First World War

Private Arthur Frederick Benton
Arthur was born in Doddinghurst in 1883 and was working at Covers Farm in Doddinghurst before he enlisted in November 1914. He was wounded in October 1915 and sent home to recover. He returned to the front early in 1917 and served in the Labour Corps of the Northamptonshire Regiment until his death on September 6th, 1917, following a fall from a train. Arthur is buried in the Brandhoek Military Cemetery, near Ypres.

Private Harry Benton
Harry was Arthur’s younger brother. He was born in Doddinghurst in 1890 and was also working at Covers farm when he enlisted with the Middlesex Regiment. He died on September 16th, 1916, during the Battle of the Somme. He is commemorated on the Thiepval Memorial which remembers all the soldiers who died during that battle and have no known grave.

Private George Everett
George was born in 1886 and moved to Frog Street in Doddinghurst as a young boy. He was working as a horseman on Cow Farm when he enlisted. He served in the Northamptonshire Regiment and later in the Suffolk Regiment. He died on November 13th, 1916, five days before the end of the battle of the Somme.
He is buried at Queen’s cemetery, Puisieux in northern France.

Private Arthur John Hammond

Arthur was born in Doddinghurst in 1881 and was working on a local farm when he enlisted with the Essex Regiment. He was killed in action on April 28th, 1917, the same day as Harry Riglin and James Roast (see below), probably during the Battle of Arleux.
Arthur is commemorated on the Arras Memorial as one of the 35,000 allied soldiers who died during the Arras offensive and have no known grave.

Private George Hammond

George was Arthur’s younger brother. He was born in Doddinghurst in 1882. He, too, was an agricultural labourer, working locally. He joined the Suffolk Regiment and was killed in action on March 21st, 1918, on the first day of the German Spring Offensive. He is also commemorated on the Arras Memorial.

Private Herbert Miller
Herbert was born at Swallows Cross in the Parish of Doddinghurst in 1890 and was working as a farm labourer when he enlisted with the East Surrey Regiment in 1915. He died on October 21st, 1918, about three weeks before the signing of the Armistice. He is buried in Cologne Southern Cemetery in Germany. It is probable that he was a prisoner of war.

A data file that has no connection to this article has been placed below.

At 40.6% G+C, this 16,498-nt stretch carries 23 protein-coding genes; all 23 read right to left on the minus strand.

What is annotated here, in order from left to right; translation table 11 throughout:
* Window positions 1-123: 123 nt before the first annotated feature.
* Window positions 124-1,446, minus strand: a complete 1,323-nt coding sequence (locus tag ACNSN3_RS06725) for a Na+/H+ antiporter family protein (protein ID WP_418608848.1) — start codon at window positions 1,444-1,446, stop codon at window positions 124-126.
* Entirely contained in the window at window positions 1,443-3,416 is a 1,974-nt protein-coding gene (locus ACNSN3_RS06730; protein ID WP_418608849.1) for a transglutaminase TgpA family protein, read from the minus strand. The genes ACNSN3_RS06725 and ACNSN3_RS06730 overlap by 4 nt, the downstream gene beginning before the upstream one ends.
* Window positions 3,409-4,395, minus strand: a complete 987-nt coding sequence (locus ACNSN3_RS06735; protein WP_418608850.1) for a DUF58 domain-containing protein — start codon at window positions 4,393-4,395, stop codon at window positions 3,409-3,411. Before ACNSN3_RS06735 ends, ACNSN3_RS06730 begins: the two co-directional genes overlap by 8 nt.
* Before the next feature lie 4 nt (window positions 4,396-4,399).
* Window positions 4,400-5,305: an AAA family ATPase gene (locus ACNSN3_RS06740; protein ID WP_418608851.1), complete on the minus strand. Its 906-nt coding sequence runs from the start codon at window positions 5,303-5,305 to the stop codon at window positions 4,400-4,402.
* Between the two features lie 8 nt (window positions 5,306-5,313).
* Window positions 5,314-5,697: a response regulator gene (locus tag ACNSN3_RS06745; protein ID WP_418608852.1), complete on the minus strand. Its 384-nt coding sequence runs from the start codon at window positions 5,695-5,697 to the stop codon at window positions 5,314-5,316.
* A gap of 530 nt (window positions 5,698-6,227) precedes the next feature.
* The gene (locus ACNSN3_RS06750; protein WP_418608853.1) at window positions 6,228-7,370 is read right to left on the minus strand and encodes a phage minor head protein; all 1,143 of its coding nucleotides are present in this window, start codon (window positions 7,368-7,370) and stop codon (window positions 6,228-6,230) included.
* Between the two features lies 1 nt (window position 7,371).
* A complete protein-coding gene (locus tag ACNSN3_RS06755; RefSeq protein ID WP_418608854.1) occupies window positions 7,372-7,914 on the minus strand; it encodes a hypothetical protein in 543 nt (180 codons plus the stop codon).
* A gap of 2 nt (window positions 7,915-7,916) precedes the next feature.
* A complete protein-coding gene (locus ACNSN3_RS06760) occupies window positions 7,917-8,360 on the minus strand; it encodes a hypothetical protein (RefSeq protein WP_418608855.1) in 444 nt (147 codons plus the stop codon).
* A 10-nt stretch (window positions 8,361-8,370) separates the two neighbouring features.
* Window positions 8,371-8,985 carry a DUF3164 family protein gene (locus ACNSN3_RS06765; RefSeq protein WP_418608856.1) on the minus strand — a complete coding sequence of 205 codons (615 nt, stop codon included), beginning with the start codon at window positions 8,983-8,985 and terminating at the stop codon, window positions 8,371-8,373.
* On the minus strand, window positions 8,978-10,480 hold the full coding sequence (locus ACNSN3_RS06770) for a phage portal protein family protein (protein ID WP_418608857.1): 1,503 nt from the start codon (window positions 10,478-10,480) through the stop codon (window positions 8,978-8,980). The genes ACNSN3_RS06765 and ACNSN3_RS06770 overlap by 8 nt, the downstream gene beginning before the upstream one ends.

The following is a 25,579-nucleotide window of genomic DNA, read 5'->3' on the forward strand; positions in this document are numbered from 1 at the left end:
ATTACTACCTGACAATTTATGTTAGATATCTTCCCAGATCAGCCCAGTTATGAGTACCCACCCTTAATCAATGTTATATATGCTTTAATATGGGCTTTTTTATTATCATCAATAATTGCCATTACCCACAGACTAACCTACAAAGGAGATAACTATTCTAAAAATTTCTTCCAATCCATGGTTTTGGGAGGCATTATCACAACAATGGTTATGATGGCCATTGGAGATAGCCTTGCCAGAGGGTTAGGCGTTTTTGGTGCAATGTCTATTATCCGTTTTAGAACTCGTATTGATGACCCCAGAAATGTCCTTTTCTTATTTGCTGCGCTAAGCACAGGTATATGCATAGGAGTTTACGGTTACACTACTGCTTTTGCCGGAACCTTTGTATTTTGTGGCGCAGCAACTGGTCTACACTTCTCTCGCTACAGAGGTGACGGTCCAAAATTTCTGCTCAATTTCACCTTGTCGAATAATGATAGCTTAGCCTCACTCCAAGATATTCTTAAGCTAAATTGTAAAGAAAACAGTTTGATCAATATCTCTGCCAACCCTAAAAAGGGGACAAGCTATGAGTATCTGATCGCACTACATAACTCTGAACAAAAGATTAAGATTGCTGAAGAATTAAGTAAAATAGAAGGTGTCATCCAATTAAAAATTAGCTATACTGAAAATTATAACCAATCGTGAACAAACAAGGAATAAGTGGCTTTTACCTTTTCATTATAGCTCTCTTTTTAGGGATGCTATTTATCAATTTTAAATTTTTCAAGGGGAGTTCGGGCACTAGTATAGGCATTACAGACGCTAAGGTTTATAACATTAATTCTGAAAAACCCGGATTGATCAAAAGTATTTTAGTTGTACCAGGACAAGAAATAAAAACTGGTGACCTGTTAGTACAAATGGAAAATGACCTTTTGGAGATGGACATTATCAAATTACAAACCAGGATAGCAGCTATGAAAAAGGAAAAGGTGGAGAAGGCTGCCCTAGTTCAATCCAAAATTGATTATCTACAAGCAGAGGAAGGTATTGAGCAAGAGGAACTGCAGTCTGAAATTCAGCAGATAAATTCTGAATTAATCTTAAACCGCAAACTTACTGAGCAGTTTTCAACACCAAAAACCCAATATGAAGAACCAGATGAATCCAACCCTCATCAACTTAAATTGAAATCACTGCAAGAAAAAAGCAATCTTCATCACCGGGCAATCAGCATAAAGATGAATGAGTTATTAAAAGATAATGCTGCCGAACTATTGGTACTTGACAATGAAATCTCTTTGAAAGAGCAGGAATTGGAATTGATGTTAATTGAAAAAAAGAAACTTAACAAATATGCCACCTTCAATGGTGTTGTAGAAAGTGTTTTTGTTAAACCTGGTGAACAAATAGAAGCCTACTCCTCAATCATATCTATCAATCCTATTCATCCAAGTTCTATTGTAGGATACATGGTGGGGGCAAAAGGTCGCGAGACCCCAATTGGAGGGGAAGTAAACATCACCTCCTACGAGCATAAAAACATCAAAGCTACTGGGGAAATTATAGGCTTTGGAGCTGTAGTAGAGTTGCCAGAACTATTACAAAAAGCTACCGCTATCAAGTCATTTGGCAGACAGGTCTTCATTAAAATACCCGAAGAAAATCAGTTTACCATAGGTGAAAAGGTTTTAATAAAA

Second Lieutenant Gerald Wellesley Pigott
Gerald was born in 1896 and moved to Blackmore House in Hook End in the Parish of Doddinghurst as a young boy. He was the only child of Captain (later Lieutenant Colonel O.B.E.) Wellesley George Pigott and his wife, who was the organist at All Saints’ Church. Gerald was gazetted Second Lieutenant in the Essex Regiment in August 1914. He was wounded in action during the second Battle of Ypres and died soon after on May 14th, 1915. He is buried at the British Officers’ Cemetery, Bailleul.

Private Harry Riglin
Harry was born at Swallows Cross in the Parish of Doddinghurst in 1886. He was employed as a butcher before joining the Suffolk Regiment. He was killed in action during the Battle of Arleux on April 28th, 1917, the same day as Arthur Hammond and James Roast (see below). He is, like them, commemorated on the Arras Memorial.

Private James Roast

James was born in 1891 and lived with his parents at Blackmore House in Hook End, where his father was a gardener employed by the Pigott family. He was working as a groom when he enlisted with the Essex Regiment. He was killed during the Battle of Arleux on the same day as Arthur Hammond and Harry Riglin.
He is, like them, commemorated on the Arras Memorial.

Lieutenant St George Swaine Showers
St George was born in India in 1897 where his father was a tea planter. He was educated at Wellington College where he was in the same year as Gerald Pigott. He joined the same regiment as Gerald – the Essex Regiment and fought in France from March 1916 until his death on August 9th, 1917. He had no link with Doddinghurst apart from his friendship with Gerald.
He is buried at Monchy le Preux, about six miles from Arras, but there is no known grave. In Theydon Garnon Church, where his parents were married, there is a stained glass window dedicated to his memory. His name is also inscribed on the Theydon Garnon war memorial. The inclusion of St George’s name on the plaque in All Saints’ Church may well have been at the instigation of Gerald Pigott’s parents.

These names were taken from the plaque on the north wall of the church erected in 1919 and their stories researched by Laurie Gray, a member of the War Memorial Committee.


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